Gradius 2
Box Shot
Gradius 2
Platform: Famicom
Publisher: Konami
Designer: Konami
Genre: Shoot-em-up
Players: 2 (Alternating)
Published Date 1989
Reviewed by: Rob Strangman

Gradius II was the third in Konami's celebrated line of space shooters that started with the original Gradius (1986) and continues to this day - the most recent release being Gradius Gaiden for the PlayStation in Japan. The series has been on nearly every major format (with the curious exception of the Sega Genesis/Mega Drive) and includes the Life Force/Salamander titles in its ranks.

Gradius II was supposed to be released here in the U.S. sometime in 1989 but was passed over by Konami of America for reasons still unknown to us. Personally, I can't see why. Gradius II has to be one of the best 8-bit games that I've ever played, right up there with Castlevania III and Bionic Commando.

Gradius II opens with a beautiful still picture of the Vic Viper soaring through space. Then the Gradius logo is spelled out in what looks like a neon green laser beam. Immediately after the logo solidifies, a slanted Roman numeral "II" appears behind it. From there, it's on to the game. In what was a first for the Gradius series, players could select their powerup configuration. Most of the weapons seen in Gradius and Life Force returned, as well as the new additions Spread Bomb, Photon Torpedo, and Tailgun. This feature would be used in some of the later Gradius games, such as Gradius III (SNES) and Gradius: The Interstellar Assault (Gameboy). The only power that didn't resurface in Gradius II was the original Shield, which was no big loss. Alas, once you pick your armament, you're forced to use it throughout the entire game, so you can't switch it when you continue or anything like that. As an added bonus, you can upgrade your laser weapons twice in order to make them faster. And if you select the "Option" command even if you already have four options, they'll rotate around the Vic Viper for a few seconds.

As far as a story is concerned, the Bacterion Empire is up to their old tricks again, under the command of their new emperor, Gofer, the giant mumbling head. Once again the Vic Viper is called forth into battle, blah, blah, blah, save Gradius from Bacterion. . . you get the idea. Standard Gradius plot. Of course, this doesn't detract from the game at all, but since when did a plot really affect a shooter anyway? Don't get me wrong - I love the whole Gradius series - but it's the truth. Oh, well.

During the course of the game's nine levels, players were treated to some of the most spectacular visuals ever seen in an NES game. From the Supernova stage (stage 1) to Bacterion's Lair (stage 9), there is a constant barrage of enemy fire, solar flares (similar to Life Force's third stage), and my personal favorite (and most hated) stage: a stage full of very tough to destroy floating purple crystals. The bosses deserve special mention: most of them were HUGE! Some former bosses return for another crack at you - the Xaerous Big Core fighter from Gradius, plus Golem (that lovable brain thing from Life Force), Giga (second level boss) and Zelos (the end boss.) Most of these guys have gotten a little tougher, but if you stick to the same patterns you used the first time around, you shouldn't have too much of a problem. The only exception to this rule is Zelos - his method of attack is completely different. Some of the other bosses would show up in Gradius III later on - the Crystal Ship and the weird-looking ship with rotating shields. Two other bosses completely blew me away when I first saw them: the boss of the Moai stage is three giant green Moai heads, and on the next to last level you fight a giant six-legged spider mech. Also worthy of note is the big skull head boss that bobs around and shoots enormous lasers out of its mouth, appearing at the end of level 2 (exclusive to the Famicom version, no other one has it.) Bosses of this size were unheard of back in the days of 8-bit glory, and it really makes Gradius 2 stand out.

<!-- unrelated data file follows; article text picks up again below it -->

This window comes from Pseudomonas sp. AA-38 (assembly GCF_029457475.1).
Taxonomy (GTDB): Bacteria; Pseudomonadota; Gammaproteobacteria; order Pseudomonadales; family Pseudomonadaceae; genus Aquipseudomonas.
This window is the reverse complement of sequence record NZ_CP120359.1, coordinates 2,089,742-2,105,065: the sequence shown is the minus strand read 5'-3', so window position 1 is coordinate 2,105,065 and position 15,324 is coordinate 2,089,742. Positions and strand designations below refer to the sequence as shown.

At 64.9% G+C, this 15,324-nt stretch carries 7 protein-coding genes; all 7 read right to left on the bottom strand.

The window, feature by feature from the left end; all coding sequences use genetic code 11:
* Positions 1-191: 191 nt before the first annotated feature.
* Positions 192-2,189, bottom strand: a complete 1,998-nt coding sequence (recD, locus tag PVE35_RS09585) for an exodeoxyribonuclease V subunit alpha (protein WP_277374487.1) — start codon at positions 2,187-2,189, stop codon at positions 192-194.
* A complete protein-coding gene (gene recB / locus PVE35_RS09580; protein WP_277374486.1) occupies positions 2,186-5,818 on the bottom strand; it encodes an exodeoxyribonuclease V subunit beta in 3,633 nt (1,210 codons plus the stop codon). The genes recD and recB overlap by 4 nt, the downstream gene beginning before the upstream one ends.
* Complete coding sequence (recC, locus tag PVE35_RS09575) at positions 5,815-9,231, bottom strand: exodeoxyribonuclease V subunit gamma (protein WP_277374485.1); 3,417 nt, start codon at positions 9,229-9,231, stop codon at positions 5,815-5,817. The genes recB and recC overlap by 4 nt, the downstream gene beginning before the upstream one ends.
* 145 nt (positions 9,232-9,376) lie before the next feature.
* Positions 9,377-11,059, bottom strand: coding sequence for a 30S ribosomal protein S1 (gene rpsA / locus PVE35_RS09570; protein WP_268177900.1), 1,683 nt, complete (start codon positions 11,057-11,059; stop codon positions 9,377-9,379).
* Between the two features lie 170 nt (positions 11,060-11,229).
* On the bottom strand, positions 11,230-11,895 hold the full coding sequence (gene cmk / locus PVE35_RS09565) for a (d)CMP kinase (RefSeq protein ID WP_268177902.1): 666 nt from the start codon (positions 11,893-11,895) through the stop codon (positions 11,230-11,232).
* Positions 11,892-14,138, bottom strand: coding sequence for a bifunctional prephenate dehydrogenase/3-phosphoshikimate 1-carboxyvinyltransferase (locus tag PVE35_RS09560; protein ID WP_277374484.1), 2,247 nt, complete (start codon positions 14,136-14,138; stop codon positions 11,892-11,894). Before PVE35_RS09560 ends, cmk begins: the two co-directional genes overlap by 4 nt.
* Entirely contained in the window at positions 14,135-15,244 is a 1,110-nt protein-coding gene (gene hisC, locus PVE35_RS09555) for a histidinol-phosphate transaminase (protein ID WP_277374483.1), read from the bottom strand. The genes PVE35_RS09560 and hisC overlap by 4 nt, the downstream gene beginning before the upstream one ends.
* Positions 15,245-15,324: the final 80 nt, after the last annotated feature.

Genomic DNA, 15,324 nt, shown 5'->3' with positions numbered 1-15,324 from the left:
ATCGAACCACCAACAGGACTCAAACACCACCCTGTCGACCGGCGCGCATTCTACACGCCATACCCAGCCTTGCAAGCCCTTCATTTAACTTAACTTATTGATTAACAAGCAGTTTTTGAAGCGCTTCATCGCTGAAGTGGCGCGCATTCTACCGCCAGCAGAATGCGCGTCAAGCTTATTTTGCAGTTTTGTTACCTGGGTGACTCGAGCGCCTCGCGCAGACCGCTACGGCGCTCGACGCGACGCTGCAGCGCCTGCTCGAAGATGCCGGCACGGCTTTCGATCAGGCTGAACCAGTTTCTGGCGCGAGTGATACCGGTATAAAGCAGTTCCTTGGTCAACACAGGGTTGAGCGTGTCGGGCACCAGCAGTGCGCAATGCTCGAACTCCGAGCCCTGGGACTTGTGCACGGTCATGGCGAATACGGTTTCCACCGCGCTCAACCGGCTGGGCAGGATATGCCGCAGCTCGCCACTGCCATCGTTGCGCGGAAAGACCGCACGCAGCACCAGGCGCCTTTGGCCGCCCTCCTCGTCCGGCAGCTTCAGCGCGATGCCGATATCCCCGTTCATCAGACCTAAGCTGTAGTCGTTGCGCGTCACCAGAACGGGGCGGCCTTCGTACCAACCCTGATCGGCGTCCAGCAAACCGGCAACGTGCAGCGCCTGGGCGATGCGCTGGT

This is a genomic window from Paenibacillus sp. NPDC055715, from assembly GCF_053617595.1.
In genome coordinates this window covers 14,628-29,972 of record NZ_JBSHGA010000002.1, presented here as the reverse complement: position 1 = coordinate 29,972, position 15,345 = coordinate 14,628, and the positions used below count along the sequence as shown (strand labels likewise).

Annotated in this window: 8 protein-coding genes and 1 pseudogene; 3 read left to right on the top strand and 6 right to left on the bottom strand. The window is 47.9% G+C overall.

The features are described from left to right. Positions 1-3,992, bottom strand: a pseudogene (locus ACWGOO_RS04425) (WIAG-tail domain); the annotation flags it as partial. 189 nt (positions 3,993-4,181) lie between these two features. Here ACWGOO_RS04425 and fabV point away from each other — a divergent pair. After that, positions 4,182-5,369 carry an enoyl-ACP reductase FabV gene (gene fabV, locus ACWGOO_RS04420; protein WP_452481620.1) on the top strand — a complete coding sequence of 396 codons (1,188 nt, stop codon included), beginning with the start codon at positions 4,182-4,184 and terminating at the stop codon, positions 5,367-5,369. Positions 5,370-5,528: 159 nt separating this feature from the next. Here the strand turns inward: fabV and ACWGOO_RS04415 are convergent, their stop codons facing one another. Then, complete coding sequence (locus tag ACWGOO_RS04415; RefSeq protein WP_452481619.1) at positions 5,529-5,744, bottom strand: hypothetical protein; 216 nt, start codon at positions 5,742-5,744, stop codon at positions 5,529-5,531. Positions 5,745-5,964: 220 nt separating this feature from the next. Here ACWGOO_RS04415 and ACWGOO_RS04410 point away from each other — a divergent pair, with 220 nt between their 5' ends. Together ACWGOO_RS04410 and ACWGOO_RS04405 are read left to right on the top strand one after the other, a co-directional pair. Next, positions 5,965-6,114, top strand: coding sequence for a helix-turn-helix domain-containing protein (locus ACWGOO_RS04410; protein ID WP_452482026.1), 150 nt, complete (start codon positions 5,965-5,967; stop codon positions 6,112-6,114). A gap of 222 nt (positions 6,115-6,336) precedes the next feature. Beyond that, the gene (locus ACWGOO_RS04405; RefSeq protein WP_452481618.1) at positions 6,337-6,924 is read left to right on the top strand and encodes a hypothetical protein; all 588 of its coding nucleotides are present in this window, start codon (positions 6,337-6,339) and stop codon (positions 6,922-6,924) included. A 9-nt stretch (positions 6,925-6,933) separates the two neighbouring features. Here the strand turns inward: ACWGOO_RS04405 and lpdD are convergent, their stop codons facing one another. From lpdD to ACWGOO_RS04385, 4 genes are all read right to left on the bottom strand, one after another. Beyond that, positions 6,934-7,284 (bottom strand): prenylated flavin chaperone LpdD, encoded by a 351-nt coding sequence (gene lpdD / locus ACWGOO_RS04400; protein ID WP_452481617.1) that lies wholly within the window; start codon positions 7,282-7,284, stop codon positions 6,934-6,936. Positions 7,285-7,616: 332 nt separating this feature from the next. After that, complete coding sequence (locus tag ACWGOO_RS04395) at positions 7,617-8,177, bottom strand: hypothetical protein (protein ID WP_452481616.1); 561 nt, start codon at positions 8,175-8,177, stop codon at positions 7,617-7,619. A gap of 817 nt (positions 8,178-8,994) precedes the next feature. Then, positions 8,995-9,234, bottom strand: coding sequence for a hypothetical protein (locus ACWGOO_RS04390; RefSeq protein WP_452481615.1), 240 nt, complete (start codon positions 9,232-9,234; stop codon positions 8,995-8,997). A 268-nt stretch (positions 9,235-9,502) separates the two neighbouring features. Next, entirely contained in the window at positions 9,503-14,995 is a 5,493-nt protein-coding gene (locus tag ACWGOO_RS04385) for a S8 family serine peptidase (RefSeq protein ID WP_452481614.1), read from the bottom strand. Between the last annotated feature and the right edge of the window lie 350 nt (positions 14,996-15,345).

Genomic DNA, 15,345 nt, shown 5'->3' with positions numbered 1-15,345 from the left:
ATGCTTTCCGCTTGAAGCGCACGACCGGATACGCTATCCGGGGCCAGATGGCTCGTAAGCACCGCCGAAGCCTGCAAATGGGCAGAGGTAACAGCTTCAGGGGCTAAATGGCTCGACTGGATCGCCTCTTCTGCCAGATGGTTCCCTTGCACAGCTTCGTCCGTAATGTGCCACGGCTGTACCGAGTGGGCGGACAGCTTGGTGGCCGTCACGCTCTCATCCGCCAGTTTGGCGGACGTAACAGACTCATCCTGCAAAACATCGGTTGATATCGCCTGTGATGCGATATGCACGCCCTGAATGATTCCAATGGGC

Controlling the Vic Viper is a breeze. The controls are the same as Life Force, and the power up method hasn't changed either (pick up pods, so on, so on). The Vic Viper itself looks similar to the way it did in Life Force - very streamlined, almost like an F-16. In another first for Gradius (at least the home games) you could now have four options with your ship. If you tried to get a fifth, the options would start rotating around your ship (almost like a shield, although they don't protect you from bullets). This would also turn up later in Gradius III as an option formation. The music is very good for the NES - it's up there with Castlevania III's music. Even the boss music from Gradius and Life Force reappeared in this game.

Of course, Konami games are known for their difficulty, and this one's no different. You only get three lives normally, and you are sent back a bit of a way when you die. Losing all of your guys will return you to the beginning of the level, but this isn't too bad as it allows you to power-up again after you die. Thankfully, you have unlimited continues, but the game still gets frustrating (especially considering that the hit detection seems to be a tiny bit off...or this could just be me.)

The Konami code is in effect (30 men when done at the title screen) and there is also a sound test (hold in A and B and press Start at the title screen, just like Super C and Castlevania III). Regrettably, even though Gradius II was released no fewer than three times in Japan (once on the Famicom, the PC Engine and on the PlayStation Gradius Deluxe Pack) it never made it here. That's probably the worst thing about this game. It's a cryin' shame. Konami of America needs to wise up and port this (and all of the other Gradius games that aren't coming here) over. If you can get access to this game somehow, by all means, do. It's possibly the best shooter for the NES. You won't regret it.